12. Cutting it close: Or pushing the boat out, perhaps on a climb which is a harder grade than you’ve done before. People see unexpected gains as having twice the worth as gains they expect to get. So it can feel good having the uncertainty element thrown in there. I’ve seen a lot of climbers over the years going for their ‘big lead’ and quite often you can tell before they’ve set off how it’s going to go. It’s always great to watch when someone is throwing absolutely everything they have into a climb, wether or not they get up it. They’ve decided to Carpe Diem and when you are really keen and switched on it can make you into a different climber. Be sure you’ve assessed everything you can about the climb from the ground before setting off, and be ‘en guard’!. It’s often the first bits, when you are near the ground which are the most dangerous, same indoors incidentally with most deckouts around the 1st-3rd clip.
13. Mental Health: I’ve lost more friends who climb to suicide than to climbing, they’ve often been climbing pretty well at the time but admittedly their behaviour showed some of the warning signs of depression in the months leading up to their deaths. It’s worth keeping an eye out for your friends if they start doing things they wouldn’t normally do.
Will Perrin was one of the best rock climbers the UK has seen. I remember telling him that the first pitch of Conan the Librarian was tough before he proceeded to make it look piss. I’d been to Hendre Hall the night before and arriving at the crux groove wearing all our clothes the breeze had died and the sun baked me. He had put no runners in the traverse and said his belay wasn’t that good. Sweating profusely and with a dry hungover mouth I got the fear and remember shouting and swearing at him as he smiled back.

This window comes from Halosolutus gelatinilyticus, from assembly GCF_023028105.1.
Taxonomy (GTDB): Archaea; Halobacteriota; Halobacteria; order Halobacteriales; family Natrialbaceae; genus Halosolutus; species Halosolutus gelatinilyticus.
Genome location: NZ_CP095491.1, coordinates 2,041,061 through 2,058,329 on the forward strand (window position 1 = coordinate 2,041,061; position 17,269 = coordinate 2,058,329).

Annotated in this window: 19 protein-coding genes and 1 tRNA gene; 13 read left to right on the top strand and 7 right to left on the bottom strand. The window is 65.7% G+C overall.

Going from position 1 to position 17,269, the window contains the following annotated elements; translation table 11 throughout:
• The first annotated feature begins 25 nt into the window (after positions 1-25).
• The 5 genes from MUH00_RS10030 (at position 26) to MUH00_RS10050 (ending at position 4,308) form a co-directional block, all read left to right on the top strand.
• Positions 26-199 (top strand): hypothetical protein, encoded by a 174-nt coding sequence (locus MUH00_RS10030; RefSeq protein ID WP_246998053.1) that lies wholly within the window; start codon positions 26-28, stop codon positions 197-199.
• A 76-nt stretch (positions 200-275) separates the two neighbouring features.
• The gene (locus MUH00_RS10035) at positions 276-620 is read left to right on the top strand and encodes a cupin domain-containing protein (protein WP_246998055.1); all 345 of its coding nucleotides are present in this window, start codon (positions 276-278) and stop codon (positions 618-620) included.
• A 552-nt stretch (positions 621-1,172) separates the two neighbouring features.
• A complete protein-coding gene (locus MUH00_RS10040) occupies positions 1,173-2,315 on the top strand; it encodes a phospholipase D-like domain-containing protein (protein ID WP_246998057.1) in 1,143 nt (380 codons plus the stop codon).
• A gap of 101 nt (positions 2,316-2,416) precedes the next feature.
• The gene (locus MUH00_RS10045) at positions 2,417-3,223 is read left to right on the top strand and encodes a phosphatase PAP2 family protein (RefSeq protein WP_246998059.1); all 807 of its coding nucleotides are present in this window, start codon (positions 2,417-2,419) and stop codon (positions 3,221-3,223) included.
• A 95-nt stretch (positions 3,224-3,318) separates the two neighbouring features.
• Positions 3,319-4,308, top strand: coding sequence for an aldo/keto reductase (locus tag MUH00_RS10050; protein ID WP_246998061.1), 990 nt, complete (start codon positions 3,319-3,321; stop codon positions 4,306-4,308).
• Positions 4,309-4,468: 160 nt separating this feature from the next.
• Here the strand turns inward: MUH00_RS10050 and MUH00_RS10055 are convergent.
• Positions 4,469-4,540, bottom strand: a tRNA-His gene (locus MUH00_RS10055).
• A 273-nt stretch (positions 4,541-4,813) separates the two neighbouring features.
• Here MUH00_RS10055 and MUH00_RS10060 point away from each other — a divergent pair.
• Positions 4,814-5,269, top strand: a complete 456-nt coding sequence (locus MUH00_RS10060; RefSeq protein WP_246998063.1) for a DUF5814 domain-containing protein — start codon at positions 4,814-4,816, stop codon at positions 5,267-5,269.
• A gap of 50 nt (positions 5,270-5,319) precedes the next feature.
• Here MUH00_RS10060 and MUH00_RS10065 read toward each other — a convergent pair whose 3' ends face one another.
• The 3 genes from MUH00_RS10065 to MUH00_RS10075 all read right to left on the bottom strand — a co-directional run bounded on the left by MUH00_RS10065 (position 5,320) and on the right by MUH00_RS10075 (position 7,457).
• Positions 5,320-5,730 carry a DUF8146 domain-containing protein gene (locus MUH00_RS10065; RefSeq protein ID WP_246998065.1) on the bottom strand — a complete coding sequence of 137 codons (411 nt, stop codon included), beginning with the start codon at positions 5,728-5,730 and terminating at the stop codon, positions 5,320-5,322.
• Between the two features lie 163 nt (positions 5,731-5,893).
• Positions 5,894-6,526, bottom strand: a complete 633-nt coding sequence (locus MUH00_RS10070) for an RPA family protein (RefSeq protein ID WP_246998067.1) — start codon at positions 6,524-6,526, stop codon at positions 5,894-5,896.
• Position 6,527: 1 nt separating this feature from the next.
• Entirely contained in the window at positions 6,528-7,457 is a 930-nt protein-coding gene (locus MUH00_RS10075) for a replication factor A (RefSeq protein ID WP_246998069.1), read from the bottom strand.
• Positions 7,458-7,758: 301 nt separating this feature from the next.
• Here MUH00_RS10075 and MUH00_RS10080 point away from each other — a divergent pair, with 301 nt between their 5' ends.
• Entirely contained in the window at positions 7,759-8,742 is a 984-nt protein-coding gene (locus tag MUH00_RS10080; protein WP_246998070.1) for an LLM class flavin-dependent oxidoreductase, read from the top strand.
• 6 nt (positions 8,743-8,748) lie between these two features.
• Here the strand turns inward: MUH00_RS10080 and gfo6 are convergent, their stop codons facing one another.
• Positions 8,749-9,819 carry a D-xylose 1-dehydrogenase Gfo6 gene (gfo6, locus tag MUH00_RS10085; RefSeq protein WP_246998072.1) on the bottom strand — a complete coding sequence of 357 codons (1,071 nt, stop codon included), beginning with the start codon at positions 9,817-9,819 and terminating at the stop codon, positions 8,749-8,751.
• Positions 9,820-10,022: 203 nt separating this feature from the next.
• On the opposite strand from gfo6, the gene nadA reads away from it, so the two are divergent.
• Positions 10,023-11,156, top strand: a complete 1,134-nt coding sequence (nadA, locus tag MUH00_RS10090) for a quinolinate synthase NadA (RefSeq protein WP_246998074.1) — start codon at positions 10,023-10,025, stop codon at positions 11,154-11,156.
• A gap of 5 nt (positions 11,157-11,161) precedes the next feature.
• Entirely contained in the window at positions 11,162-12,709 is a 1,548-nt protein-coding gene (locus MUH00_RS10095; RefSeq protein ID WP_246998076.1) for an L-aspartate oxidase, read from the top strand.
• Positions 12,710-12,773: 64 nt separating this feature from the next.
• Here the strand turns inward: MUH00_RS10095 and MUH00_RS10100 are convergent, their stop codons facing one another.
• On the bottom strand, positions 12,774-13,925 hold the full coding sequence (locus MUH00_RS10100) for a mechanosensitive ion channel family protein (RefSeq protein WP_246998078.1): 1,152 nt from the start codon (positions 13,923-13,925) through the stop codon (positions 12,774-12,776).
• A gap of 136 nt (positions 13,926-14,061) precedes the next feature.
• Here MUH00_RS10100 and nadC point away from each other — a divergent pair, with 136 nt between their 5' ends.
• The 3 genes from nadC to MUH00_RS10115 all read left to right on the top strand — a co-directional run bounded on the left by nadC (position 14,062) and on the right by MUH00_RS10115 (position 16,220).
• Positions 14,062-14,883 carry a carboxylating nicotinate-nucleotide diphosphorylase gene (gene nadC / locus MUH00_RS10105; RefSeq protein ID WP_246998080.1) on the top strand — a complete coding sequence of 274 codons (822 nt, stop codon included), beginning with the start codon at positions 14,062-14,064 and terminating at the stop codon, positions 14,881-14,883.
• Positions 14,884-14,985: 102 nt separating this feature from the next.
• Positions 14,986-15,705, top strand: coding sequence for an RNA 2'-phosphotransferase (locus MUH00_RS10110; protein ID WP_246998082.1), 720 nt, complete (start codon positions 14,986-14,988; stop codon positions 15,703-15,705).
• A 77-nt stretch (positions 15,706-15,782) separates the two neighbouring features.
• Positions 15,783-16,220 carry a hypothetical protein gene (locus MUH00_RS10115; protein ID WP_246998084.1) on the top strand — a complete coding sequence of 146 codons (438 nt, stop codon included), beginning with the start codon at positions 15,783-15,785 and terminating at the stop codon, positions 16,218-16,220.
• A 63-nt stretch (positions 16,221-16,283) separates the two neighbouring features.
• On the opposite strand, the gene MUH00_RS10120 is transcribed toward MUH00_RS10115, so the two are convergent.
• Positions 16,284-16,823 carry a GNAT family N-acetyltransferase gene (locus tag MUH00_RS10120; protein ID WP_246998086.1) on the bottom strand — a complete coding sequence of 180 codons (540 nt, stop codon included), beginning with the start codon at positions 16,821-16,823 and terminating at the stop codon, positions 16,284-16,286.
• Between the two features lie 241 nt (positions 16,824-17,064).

14. Great places & people: It can take you to some really stunning places, sometimes not that far away. I’ve been to Yosemite, Madagascar, Patagonia but when I get back to Gogarth, Fairhead, Pembroke or Lundy it feels as good as anywhere really. Trips to Dubh Loch, Skye and Lewis are also hard to beat. As I’ve stated many times I think in many respects North Wales is a contender for the best or one of the best trad climbing venues in the world (for smaller clmibs obvs). By and large most climbers I’ve met have been pretty sound too, apart from Andy Kirkpatrick with him being both a Trump and Kavanagh supporter-chodes.
I’m sure there were loads of other lessons I could have thought of but I was kind of sick of the talk about karma and if anyone mentioned it to me in the near future I’d use what imagination I had to send them a suitable lesson when they least expected it, even after I got told off all week about the Buddhist teaching of causing no harm.
I’d given the Extreme Rock routes priority one for the year and there were still 7 left: Revelations, Promised Land, Controlled burning, The Clearances, Megaton, Scansor and Unicorn. I actually felt pretty good, I’d broken the back of it and the Lundy fall might have been the luckiest I’d taken, it certainly appeared to be a life changer in the 1st few minutes. I tried to think of any good deeds I’d done to warrant such good luck..…I was certainly struggling. Perhaps it was that time we woke Niall in the middle of the night…I’d need to do some more research into this karma thing.
Thanks to anyone who climbed and put up with me this year. Next year, I’ll put it to bed, or die trying.
Trips for any friends next year are 3 days in the Burren then onto the Fairhead meet from there and 10 days on Lewis in early August, Sron Ulladale then the sea cliffs. There might be a free ticket to Lundy in late March if anyone is keen too!